The combination of ibrutinib (Imbruvica) and rituximab (Rituxan) produced durable remissions in patients with relapsed/refractory mantle cell lymphoma, according to 4-year follow-up results from a single-arm phase II clinical trial.
Michael Wang, MD
The combination of ibrutinib (Imbruvica) and rituximab (Rituxan) produced durable remissions in patients with relapsed/refractory mantle cell lymphoma (MCL), according to 4-year follow-up results from a single-arm phase II clinical trial.1
At a median follow-up of 47 months (range, 1-52), 58% (29 of 50) of patients had achieved complete remission. The median progression-free survival (PFS) was 43 months (range, 1-48) and 3-year PFS was 54%. The median overall survival (OS) was not reached and 3-year OS was 69%.
The median duration of response (DOR) was 46 months (range, 1-48) and 68% of patients had a response lasting ≥24 months. Ninety percent (n = 10) of patients who had DOR <24 months had an intermediate- or high-risk MIPI score
The overall response rate (ORR) was 88% and 58% of patients had complete remission (CR). Fifteen (30%) had partial remission (PR). Three (6%) patients had stable disease and 3 experienced disease progression.
Twelve patients remain on study, all of whom had CR.
“[The] combination is safe and efficacious in patients with RR-MCL, significantly prolonged survival in a subset of patients with RR-MCL, and has a favorable impact on long-term outcome in RR-MCL when compared to data from other non-transplant modalities,” corresponding author Michael Wang, MD, professor in the Department of Lymphoma and Myeloma at The University of Texas MD Anderson Cancer Center, and colleagues wrote.
“Unfortunately, this is not a curative regimen, and specific subsets of MCL, such as blastoid morphology, high-risk MIPI and high Ki67 (≥50%), continue to pose a therapeutic challenge. Further studies are needed to understand the pathobiology of these subsets of MCL.”
In results of an open-label, single institution trial of 50 patients with relapsed/refractory MCL published in theLancetin 2016, the median PFS and OS were not reached at a median follow-up of 16.5 months (IQR, 12.09-19.28). At 15 months, OS was 83% (95% CI, 72-94.5) and PFS was 69% (95% CI, 57-84).2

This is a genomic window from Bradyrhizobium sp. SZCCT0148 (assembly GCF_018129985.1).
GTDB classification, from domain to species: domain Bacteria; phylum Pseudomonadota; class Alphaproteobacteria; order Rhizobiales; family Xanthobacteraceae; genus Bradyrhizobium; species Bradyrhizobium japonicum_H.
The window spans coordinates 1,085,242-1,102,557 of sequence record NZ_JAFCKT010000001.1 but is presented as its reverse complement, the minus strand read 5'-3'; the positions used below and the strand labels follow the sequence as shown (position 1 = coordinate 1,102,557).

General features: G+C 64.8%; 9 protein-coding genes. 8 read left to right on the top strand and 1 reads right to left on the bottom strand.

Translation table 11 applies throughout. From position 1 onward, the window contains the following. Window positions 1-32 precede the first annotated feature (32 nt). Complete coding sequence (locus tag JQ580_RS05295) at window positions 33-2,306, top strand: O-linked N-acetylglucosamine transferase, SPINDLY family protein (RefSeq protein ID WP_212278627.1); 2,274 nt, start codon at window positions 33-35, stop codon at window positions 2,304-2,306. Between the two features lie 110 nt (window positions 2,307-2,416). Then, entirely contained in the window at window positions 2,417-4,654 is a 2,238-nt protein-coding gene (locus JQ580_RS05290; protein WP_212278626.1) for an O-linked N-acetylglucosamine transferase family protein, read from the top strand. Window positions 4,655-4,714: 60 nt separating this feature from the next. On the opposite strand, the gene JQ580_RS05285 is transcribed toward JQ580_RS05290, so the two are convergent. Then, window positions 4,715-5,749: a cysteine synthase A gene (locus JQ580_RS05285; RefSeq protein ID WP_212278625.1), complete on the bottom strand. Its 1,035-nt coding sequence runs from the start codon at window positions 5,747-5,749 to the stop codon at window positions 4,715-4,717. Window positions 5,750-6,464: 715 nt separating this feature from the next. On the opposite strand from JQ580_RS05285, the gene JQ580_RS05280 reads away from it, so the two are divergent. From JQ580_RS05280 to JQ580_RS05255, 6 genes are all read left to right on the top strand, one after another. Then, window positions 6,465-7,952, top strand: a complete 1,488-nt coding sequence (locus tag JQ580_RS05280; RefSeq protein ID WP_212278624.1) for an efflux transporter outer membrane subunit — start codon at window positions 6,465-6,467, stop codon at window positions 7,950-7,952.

Patients were assigned to 560 mg of continuous daily oral ibrutinib until progression or unacceptable toxicity and 375 mg/m2of weekly rituximab for 4 weeks during cycle 1, on day 1 of cycles 3 through 8, and then once every other cycle up for to 2 years.
Forty-four (88%) patients had ORR in the 2016 data (95% CI, 75.7-95.5), including 22 CRs (44%, 95% CI, 30.0-58.7) and 22 PRs (44%; 95% CI, 30.0-58.7). The median DOR, PFS, and OS were not reached.
Enrollment was open from July 2013 through June 2014 and patients were followed until January 2018.
Seven patients improved from PR to CR from 2016 to 2018.
The median patient age was 67 years (range, 45-86), and 16 (32%) were aged >70 years. Seventy-six percent were men and all had an ECOG performance status of 0 to 1. Fourteen percent had blastoid morphology. Half of patients had intermediate-risk disease by MIPI score, 36% were high risk, and 14% were low risk.
Seventy-seven percent were Ki67-low (<50%) while 22% were Ki67-high (≥50%). Fifty-three percent had Ki67 ≥30%.
Patients in the Ki67-low group enjoyed a significant survival advantage over the Ki67-high group. The median PFS was not reached for Ki67-low patients compared with 8 months for Ki67-high (P<.0001). The 3-year PFS similarly favored Ki67-low, 68% versus 1%. Three-year OS in the Ki67-low group was 67% compared with 27% for Ki67-high (P<.0001).
Lead study author Preetesh Jain, MBBS, MD, DM, PhD, et al also found that patients with nonblastoid morphology had a better median PFS than those with blastoid (48 vs 21 months;P= .16). Similarly, nonblastoid morphology (P= .15) was associated with superior OS.
Those with the MIPI low- or intermediate-risk those in the high-risk MIPI had a poorer median PFS. Three-year OS was 98% in the low-risk MIPI group and 75% in intermediate-risk compared with 44% for high-risk.
“These outcomes are significant in the RR-MCL setting where most of the nontransplant treatment modalities do not induce durable responses,” Jain et al wrote.
The median event-free survival was 16 months. Twenty (40%) patients received ≥24 cycles of treatment and the median number of cycles was 17 (range, 1-56).
Eighteen (36%) patients died on study, primarily (78%) due to progression. There were no treatment-related deaths recorded. Thirty-eight (76%) patients discontinued treatment, including 14 (28%) who discontinued for disease progression. Nine (18%) discontinued due to toxicity. Eighteen patients required dose reductions of ibrutinib.
Compared with the 2016 findings, there was 1 additional incidence each of grade 3 anemia, diarrhea, pleural effusion, and hyperuricemia, as well as incidents of grade 3 pneumonia, sinusitis, and enterocolitis that were not seen in the previous data. There were no new cases of grade 3/4 atrial fibrillation or bleeding.
As with the earlier results, there was 1 incidence of grade 4 diarrhea and 1 incidence of grade 4 neutropenia.
“There were no emergent unexpected serious toxicities,” Jain et al wrote.
There are a number of ongoing trials exploring BTK inhibitors for MCL. Investigators are conducting a phase I/II study (NCT02558816) of ibrutinib in combination with obinutuzumab (Gazyva) and venetoclax (Venclexta), as well as SYMPATICO (NCT03112174), a phase III trial of ibrutinib and venetoclax. Ongoing trials are also looking into chemoimmunotherapy regimens for MCL, including phase 1 studies of acalabrutinib (Calquence), bendamustine, and rituximab (NCT02717624) and bendamustine/rituximab/ibrutinib/venetoclax (NCT03295240).